Chautauqua County Executive George Borrello, who won Tuesday’s special election in the 57th Senate District, hopes to be seated before the end of the month.
Borrello, a Republican, defeated Democrat Austin Morgan of Freedom 41,410 to 16,454.
In Cattaraugus County Borrello beat Morgan 10,266 (63.8%) to 4,796 (29.8%). In his home county, Morgan polled about 3 percent ahead of his totals in the other three counties.
Morgan got 4,328 votes on the Democratic line and 468 votes on the Working Families Party line in Cattaraugus County, while Borrello got 8,582 Republican votes, 1,171 on the Conservative line, 379 on the Independence Party line and 134 on the Libertarian line.
Borrello told the Times Herald Wednesday that it had been a whirlwind day. I want to give myself a couple of weeks transition, “ he explained. “There needs to be a smooth transition so projects and initiatives will continue.”
Borrello said he hopes to be seated soon after he files his oath of office with the secretary of the State Senate, “hopefully by the end of the month. I am excited.”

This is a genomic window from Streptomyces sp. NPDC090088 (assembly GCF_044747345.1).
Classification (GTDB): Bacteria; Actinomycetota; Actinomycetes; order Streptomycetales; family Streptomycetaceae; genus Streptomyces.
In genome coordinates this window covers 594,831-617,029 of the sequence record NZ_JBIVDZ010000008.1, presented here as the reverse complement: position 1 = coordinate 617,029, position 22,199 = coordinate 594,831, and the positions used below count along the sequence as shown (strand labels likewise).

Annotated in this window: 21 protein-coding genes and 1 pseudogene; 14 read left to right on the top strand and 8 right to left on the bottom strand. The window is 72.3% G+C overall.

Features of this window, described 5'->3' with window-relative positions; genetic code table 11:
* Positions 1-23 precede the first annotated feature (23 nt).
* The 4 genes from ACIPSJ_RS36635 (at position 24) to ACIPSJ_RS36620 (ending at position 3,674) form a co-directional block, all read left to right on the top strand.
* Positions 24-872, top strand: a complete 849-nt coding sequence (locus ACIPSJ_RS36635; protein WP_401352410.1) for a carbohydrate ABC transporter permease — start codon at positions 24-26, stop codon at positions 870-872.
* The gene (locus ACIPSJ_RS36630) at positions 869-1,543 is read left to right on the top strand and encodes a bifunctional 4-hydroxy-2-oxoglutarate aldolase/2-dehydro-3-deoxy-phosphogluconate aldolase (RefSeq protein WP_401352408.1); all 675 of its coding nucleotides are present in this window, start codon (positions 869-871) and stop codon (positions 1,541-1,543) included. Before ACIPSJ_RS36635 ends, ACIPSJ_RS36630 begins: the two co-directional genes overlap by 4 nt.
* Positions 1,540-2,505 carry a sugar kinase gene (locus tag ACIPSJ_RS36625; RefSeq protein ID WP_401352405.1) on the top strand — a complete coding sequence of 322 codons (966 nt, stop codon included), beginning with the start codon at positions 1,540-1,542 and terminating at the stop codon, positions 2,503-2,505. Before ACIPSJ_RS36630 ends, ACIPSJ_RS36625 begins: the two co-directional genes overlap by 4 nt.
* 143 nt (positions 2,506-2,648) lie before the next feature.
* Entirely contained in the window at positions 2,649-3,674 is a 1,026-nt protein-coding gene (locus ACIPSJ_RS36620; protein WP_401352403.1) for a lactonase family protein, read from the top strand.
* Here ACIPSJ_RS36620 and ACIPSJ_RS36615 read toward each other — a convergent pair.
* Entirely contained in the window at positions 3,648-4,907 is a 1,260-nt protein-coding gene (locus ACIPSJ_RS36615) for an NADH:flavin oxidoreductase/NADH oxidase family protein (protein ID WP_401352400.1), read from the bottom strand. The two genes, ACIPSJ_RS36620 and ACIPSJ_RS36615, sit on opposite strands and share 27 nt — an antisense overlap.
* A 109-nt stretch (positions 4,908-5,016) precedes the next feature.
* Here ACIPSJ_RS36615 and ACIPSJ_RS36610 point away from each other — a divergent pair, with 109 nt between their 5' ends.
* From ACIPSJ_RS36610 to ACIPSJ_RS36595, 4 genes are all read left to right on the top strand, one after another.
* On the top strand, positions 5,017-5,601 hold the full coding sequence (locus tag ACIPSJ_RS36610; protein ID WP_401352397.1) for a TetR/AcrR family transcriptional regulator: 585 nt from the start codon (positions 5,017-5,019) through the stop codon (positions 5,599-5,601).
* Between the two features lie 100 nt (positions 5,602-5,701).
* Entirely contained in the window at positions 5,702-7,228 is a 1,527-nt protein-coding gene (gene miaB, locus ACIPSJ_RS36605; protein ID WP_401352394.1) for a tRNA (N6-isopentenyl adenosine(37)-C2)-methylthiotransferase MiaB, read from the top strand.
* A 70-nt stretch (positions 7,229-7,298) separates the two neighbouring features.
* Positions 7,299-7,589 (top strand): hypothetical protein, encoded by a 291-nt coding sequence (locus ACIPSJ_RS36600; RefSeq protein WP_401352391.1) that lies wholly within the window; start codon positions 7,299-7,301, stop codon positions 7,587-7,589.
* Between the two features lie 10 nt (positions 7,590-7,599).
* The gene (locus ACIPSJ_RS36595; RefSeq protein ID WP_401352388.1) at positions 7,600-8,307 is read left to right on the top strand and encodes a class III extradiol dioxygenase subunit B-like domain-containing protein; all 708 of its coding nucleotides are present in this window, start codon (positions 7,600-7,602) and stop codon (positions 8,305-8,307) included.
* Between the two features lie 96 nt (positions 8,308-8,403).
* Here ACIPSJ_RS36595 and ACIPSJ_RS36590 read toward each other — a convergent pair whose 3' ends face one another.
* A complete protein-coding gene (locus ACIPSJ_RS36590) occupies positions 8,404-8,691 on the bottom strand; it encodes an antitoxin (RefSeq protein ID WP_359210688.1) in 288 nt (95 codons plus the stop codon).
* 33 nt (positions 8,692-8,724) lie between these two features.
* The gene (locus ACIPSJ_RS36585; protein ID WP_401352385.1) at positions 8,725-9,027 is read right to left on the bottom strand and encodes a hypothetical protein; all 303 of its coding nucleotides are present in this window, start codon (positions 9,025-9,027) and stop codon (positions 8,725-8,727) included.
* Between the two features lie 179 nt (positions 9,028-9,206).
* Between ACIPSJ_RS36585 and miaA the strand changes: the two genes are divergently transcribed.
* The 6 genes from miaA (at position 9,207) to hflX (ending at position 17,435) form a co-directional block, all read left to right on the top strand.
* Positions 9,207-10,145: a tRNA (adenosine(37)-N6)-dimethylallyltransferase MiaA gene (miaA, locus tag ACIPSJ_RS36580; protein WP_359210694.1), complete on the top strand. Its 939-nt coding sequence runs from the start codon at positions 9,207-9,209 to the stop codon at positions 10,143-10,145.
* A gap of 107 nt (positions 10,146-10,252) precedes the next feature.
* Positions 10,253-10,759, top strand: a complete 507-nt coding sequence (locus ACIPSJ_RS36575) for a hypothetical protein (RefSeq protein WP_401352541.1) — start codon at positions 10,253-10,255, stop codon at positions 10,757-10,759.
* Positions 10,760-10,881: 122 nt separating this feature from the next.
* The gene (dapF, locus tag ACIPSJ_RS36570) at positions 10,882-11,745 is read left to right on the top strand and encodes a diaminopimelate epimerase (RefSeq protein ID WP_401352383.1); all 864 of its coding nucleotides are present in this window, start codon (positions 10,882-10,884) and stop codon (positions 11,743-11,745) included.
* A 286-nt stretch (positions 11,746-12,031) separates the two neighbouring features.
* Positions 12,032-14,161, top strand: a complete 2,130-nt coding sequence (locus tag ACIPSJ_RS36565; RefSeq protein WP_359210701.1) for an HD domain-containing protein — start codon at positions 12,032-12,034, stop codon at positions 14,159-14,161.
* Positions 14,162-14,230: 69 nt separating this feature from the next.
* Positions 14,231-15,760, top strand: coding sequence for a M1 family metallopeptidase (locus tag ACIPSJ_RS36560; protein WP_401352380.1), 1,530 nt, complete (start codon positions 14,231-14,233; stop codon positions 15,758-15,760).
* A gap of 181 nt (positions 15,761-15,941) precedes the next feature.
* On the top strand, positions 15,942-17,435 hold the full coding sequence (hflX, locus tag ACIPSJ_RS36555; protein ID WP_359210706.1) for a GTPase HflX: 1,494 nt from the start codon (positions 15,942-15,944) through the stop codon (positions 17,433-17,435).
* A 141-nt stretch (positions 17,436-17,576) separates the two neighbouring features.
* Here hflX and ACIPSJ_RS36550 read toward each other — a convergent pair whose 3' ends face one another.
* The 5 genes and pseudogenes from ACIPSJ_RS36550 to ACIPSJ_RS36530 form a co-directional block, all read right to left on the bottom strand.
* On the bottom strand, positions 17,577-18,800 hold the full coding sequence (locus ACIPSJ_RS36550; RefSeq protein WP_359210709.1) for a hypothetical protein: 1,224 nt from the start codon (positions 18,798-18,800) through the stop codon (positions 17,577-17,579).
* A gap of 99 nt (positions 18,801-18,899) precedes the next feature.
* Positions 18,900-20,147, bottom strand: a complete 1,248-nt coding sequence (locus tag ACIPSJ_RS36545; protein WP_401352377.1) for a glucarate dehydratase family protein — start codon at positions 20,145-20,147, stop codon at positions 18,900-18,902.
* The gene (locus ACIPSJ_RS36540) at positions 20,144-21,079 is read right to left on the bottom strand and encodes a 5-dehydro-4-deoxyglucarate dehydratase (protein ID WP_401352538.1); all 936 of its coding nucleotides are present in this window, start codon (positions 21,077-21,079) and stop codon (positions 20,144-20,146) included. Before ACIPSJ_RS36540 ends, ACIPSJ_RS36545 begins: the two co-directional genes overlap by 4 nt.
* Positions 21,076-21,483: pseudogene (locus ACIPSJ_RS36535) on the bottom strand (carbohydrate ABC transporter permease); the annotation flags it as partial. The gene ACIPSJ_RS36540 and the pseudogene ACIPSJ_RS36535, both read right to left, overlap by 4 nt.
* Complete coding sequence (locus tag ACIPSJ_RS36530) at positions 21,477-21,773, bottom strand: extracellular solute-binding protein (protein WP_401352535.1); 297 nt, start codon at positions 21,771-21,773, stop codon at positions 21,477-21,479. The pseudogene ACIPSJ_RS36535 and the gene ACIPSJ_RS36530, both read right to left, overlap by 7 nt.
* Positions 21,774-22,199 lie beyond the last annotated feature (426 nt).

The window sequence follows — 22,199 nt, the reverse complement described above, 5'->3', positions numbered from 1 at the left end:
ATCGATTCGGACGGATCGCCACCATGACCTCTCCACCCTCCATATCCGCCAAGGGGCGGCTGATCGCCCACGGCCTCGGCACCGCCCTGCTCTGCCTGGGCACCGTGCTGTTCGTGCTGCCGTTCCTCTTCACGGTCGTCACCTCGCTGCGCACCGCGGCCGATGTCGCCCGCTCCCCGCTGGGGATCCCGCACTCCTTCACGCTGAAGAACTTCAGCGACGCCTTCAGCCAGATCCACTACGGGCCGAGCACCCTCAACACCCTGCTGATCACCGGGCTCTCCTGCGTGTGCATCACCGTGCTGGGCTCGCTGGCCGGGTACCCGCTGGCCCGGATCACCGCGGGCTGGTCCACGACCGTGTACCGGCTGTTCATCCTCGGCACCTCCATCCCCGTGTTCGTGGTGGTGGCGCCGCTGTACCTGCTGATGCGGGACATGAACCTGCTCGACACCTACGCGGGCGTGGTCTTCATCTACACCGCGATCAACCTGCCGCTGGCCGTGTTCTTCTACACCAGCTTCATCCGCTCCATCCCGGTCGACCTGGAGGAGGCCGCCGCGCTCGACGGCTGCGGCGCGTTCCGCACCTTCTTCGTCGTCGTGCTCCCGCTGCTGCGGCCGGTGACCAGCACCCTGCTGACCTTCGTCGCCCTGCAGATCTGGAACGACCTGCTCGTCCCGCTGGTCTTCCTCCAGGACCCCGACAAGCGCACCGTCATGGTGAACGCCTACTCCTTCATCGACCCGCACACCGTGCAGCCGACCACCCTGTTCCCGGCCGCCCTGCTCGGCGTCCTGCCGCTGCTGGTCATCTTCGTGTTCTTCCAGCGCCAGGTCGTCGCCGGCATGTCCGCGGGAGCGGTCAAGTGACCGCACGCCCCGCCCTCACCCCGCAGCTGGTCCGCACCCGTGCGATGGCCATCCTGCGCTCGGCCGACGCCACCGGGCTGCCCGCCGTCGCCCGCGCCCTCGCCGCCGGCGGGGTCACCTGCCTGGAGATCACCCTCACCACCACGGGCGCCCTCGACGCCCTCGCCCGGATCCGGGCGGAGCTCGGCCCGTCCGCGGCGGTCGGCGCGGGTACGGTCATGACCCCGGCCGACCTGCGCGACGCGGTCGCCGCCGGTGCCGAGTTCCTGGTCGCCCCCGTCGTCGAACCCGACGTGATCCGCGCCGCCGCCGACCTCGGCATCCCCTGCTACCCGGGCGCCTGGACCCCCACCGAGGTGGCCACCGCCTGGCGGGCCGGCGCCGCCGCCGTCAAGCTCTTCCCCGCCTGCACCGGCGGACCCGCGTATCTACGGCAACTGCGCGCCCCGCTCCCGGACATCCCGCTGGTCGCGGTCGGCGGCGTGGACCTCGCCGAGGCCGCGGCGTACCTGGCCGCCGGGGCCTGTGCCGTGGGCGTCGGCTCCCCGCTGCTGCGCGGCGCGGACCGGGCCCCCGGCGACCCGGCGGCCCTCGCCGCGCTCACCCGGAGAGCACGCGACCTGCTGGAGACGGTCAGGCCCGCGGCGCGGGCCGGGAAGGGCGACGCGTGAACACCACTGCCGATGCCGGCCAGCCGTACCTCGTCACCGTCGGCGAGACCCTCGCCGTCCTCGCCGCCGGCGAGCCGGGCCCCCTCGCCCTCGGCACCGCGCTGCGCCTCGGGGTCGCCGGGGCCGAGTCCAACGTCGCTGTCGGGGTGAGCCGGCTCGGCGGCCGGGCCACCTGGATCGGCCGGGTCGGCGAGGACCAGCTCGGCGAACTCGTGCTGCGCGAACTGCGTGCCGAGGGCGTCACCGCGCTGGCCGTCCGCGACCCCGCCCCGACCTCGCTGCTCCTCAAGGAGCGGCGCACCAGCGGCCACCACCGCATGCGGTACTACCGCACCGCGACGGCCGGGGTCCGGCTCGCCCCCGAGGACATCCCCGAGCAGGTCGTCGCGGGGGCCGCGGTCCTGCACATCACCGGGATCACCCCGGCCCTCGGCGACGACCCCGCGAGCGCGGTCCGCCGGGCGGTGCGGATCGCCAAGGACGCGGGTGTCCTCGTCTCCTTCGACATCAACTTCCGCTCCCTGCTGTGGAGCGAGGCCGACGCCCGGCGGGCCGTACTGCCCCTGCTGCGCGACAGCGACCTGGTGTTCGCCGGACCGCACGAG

Borrello, 52, said he was humbled to be elected to succeed former State Sen. Catharine M. Young, R-Olean, who resigned in March.
“We won 72% of the vote in Chautauqua County and won the early voting with a significant number of Democratic votes.”
Borrello ran on the Republican, Conservative, Independence and Libertarian party lines.
Borrello’s vote total in Chautauqua County, where he got nearly half his total district votes, was 20,445. Morgan got 7,700 votes in Chautauqua County.
Even without the votes from any of the three other counties, that was more than enough for Borrello to secure a victory over Morgan by about 4,000 votes.
Borrello got 6,030 votes to Morgan’s 2,053 in Allegany County.
In the portion of Livingston County in the 57th District, Borrello received 4,669 votes to 1,905 for Morgan.
An average of 6 percent of the ballots in each county did not vote for a candidate in the Senate District, the election data show.
Morgan, 23, a recent Cornell University graduate, said, “My deepest thanks to those who supported this campaign — we have built the beginning of a movement — we have lit a torch that will one day be passed on to the next generation.
He added: “I believe in this district, I believe in it’s people, and win or lose we will continue to build a brighter future—one that works for all of us, not just the wealthy and powerful. Tonight, we hold our heads high for what we’ve accomplished, knowing that though we did not win this moment, we will win the era.”
(Contact reporter Rick Miller at firstname.lastname@example.org. Follow him on Twitter, @RMillerOTH)